SLAs should be SMART, as they should be Simple, Measureable, Actionable, Realistic and Time-bound. Since an SLA is the key to the relationship between the customer and the service provider, each SLA objective should be carefully measured for months, analyzed and negotiated and finally closed as an agreement. This is a common best practice across the industry. 


Service providers rarely agree to upfront SLA targets when signing the initial deal or entering into a relationship. Service providers usually ask for measurement period, data and validation exercise before they sign SLA contracts. This makes it complicated, as you are negotiating something after you have entered into a relationship. 


It is further complicated by the absence or dispute over data, as the way in which the service provider and the customer look at data could be different from the SLA’s perspective. This requires a good amount of negotiation skills, drive, commitment, maturity and the desire for a win-win from both sides to close the deal. 


In my experience, the chemistry between people involved in this negotiation plays a key role. As a best practice, we should spend a good amount of time in drafting a catalogue of agreed-upon SLA objectives (not targets) much before we enter into a relationship so that the discussion on SLAs becomes objective and stays within defined boundaries. This provides clear targets and visible goal posts for the service partner once the parties enter into a relationship.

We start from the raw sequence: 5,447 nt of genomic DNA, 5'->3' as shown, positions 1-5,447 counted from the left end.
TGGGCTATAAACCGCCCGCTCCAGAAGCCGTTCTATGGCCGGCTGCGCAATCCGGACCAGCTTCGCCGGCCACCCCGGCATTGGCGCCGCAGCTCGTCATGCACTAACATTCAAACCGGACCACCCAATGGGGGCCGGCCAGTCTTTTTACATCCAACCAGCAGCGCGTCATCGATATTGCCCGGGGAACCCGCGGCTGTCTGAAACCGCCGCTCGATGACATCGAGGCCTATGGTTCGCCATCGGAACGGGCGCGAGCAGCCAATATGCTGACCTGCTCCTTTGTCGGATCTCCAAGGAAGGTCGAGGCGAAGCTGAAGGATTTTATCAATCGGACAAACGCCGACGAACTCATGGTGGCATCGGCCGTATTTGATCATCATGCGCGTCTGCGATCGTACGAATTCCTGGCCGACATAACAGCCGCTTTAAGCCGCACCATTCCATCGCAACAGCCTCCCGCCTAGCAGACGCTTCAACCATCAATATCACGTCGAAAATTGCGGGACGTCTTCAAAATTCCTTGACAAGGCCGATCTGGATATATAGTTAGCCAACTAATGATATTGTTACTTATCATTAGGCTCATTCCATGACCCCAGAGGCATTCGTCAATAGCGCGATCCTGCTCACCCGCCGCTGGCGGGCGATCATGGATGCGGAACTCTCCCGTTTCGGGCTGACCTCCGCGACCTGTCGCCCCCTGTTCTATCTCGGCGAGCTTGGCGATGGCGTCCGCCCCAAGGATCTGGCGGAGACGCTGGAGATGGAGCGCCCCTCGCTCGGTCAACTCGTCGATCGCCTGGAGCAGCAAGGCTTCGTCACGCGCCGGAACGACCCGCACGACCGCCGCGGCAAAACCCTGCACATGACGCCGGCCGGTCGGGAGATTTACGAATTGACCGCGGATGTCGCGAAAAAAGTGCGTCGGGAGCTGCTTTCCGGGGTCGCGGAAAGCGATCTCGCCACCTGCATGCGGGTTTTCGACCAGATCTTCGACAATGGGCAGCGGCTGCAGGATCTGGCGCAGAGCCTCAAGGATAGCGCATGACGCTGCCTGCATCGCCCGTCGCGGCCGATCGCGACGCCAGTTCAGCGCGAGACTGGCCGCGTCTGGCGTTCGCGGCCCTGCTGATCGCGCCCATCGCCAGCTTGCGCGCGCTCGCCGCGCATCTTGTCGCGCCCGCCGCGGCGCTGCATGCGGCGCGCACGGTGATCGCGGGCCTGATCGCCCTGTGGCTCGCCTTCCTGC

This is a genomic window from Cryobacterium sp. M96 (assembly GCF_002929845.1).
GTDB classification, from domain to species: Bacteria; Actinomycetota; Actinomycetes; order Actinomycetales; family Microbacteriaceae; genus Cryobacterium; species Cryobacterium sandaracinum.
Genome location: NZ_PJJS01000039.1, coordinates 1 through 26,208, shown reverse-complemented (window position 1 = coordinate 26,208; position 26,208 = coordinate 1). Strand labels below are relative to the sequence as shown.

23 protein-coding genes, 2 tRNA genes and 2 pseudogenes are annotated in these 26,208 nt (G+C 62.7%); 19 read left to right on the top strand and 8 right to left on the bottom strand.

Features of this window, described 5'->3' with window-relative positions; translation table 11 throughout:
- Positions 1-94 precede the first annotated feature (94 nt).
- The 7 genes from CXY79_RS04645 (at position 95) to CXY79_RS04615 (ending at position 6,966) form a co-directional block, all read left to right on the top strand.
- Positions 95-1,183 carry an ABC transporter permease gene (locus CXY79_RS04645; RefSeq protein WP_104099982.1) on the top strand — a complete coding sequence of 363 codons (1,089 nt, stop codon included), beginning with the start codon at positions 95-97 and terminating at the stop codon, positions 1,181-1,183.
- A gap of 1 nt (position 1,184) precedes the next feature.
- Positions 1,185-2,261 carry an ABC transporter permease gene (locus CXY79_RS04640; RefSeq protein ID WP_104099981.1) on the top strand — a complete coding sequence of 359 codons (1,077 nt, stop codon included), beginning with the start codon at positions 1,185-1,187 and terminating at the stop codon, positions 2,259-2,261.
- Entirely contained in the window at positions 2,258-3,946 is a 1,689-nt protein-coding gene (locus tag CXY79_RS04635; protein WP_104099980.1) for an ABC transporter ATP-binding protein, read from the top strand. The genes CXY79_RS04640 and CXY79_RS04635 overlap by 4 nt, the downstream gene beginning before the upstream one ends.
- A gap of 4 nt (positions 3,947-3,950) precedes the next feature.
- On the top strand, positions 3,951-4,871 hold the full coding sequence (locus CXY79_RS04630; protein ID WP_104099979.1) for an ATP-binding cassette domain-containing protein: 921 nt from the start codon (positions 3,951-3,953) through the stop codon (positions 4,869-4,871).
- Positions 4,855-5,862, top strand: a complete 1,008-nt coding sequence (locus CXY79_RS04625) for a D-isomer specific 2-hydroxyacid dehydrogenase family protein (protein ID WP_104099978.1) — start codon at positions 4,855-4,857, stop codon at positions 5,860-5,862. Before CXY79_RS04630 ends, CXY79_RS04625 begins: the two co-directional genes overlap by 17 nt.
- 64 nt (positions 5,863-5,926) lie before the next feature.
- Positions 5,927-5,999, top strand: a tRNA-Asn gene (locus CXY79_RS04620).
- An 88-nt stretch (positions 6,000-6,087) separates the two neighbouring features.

All negotiations for SLAs should close in a time-bound manner and it is good to put governance around it. At times, we should define slabs for achievements over a period of time rather than upfront achievements.


SLAs and penalties

It is always good to define two sets of SLAs—key and critical. Key SLAs are important and do not have penalties while critical SLAs are those which are very important for business and are penalized for underperformance. Customer should always retain the right of switching SLAs from key to critical.


This leads to an interesting question: Is a penalty sufficient to ensure the right behavior on the part of the service provider? My experience tells me that it is not, as no one wins when we fail to achieve. For each penny customer penalizes a service partner, actual business impact to the customer's business could be several times higher. Neither service partner wants to be penalized nor would customer like providers to fail.